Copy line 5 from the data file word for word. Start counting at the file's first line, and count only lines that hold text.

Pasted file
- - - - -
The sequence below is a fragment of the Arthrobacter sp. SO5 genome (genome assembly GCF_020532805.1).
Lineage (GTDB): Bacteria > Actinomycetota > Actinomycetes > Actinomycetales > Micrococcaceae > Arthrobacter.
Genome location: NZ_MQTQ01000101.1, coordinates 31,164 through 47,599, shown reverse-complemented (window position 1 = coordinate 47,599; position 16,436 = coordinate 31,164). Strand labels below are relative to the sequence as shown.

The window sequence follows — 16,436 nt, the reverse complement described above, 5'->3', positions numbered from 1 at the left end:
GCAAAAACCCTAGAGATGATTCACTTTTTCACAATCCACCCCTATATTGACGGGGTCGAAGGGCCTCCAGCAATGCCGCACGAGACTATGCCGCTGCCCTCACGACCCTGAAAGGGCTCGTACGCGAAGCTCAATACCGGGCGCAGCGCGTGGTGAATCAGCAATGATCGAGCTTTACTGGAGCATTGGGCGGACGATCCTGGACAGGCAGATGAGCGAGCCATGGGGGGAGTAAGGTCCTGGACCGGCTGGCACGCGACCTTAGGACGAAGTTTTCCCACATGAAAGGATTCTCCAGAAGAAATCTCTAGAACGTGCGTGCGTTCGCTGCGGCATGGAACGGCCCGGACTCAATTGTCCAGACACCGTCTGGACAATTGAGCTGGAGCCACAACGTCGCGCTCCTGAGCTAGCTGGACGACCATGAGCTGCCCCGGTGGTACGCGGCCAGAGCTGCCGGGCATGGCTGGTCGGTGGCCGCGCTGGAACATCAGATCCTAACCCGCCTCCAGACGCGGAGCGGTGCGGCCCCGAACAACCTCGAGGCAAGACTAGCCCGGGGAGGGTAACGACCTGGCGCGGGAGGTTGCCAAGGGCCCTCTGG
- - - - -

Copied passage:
GCAAAAACCCTAGAGATGATTCACTTTTTCACAATCCACCCCTATATTGACGGGGTCGAAGGGCCTCCAGCAATGCCGCACGAGACTATGCCGCTGCCCTCACGACCCTGAAAGGGCTCGTACGCGAAGCTCAATACCGGGCGCAGCGCGTGGTGAATCAGCAATGATCGAGCTTTACTGGAGCATTGGGCGGACGATCCTGGACAGGCAGATGAGCGAGCCATGGGGGGAGTAAGGTCCTGGACCGGCTGGCACGCGACCTTAGGACGAAGTTTTCCCACATGAAAGGATTCTCCAGAAGAAATCTCTAGAACGTGCGTGCGTTCGCTGCGGCATGGAACGGCCCGGACTCAATTGTCCAGACACCGTCTGGACAATTGAGCTGGAGCCACAACGTCGCGCTCCTGAGCTAGCTGGACGACCATGAGCTGCCCCGGTGGTACGCGGCCAGAGCTGCCGGGCATGGCTGGTCGGTGGCCGCGCTGGAACATCAGATCCTAACCCGCCTCCAGACGCGGAGCGGTGCGGCCCCGAACAACCTCGAGGCAAGACTAGCCCGGGGAGGGTAACGACCTGGCGCGGGAGGTTGCCAAGGGCCCTCTGG